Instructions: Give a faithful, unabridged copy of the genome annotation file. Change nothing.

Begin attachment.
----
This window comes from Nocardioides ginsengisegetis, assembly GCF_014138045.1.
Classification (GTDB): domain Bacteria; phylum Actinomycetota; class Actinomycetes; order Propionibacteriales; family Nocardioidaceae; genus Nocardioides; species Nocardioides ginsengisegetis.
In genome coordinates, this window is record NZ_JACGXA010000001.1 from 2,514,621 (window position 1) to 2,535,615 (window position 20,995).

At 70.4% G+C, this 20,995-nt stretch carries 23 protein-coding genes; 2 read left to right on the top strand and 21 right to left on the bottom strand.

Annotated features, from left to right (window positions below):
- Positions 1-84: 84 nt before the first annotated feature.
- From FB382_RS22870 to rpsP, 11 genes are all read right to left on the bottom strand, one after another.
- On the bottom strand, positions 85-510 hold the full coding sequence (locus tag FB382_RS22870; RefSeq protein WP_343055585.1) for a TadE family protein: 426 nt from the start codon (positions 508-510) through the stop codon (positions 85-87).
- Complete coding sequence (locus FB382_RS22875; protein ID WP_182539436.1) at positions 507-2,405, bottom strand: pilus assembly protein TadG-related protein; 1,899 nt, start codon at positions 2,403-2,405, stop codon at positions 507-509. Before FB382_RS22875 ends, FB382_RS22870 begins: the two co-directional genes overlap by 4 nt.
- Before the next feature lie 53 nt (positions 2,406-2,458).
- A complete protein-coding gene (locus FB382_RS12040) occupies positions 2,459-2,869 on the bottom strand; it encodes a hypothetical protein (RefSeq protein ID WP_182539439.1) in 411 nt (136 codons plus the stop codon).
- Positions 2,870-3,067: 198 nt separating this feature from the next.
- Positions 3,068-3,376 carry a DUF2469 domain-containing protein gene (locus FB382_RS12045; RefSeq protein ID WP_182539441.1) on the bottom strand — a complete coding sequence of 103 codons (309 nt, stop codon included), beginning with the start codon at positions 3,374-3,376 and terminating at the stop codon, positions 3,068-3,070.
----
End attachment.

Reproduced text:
This window comes from Nocardioides ginsengisegetis, assembly GCF_014138045.1.
Classification (GTDB): domain Bacteria; phylum Actinomycetota; class Actinomycetes; order Propionibacteriales; family Nocardioidaceae; genus Nocardioides; species Nocardioides ginsengisegetis.
In genome coordinates, this window is record NZ_JACGXA010000001.1 from 2,514,621 (window position 1) to 2,535,615 (window position 20,995).

At 70.4% G+C, this 20,995-nt stretch carries 23 protein-coding genes; 2 read left to right on the top strand and 21 right to left on the bottom strand.

Annotated features, from left to right (window positions below):
- Positions 1-84: 84 nt before the first annotated feature.
- From FB382_RS22870 to rpsP, 11 genes are all read right to left on the bottom strand, one after another.
- On the bottom strand, positions 85-510 hold the full coding sequence (locus tag FB382_RS22870; RefSeq protein WP_343055585.1) for a TadE family protein: 426 nt from the start codon (positions 508-510) through the stop codon (positions 85-87).
- Complete coding sequence (locus FB382_RS22875; protein ID WP_182539436.1) at positions 507-2,405, bottom strand: pilus assembly protein TadG-related protein; 1,899 nt, start codon at positions 2,403-2,405, stop codon at positions 507-509. Before FB382_RS22875 ends, FB382_RS22870 begins: the two co-directional genes overlap by 4 nt.
- Before the next feature lie 53 nt (positions 2,406-2,458).
- A complete protein-coding gene (locus FB382_RS12040) occupies positions 2,459-2,869 on the bottom strand; it encodes a hypothetical protein (RefSeq protein ID WP_182539439.1) in 411 nt (136 codons plus the stop codon).
- Positions 2,870-3,067: 198 nt separating this feature from the next.
- Positions 3,068-3,376 carry a DUF2469 domain-containing protein gene (locus FB382_RS12045; RefSeq protein ID WP_182539441.1) on the bottom strand — a complete coding sequence of 103 codons (309 nt, stop codon included), beginning with the start codon at positions 3,374-3,376 and terminating at the stop codon, positions 3,068-3,070.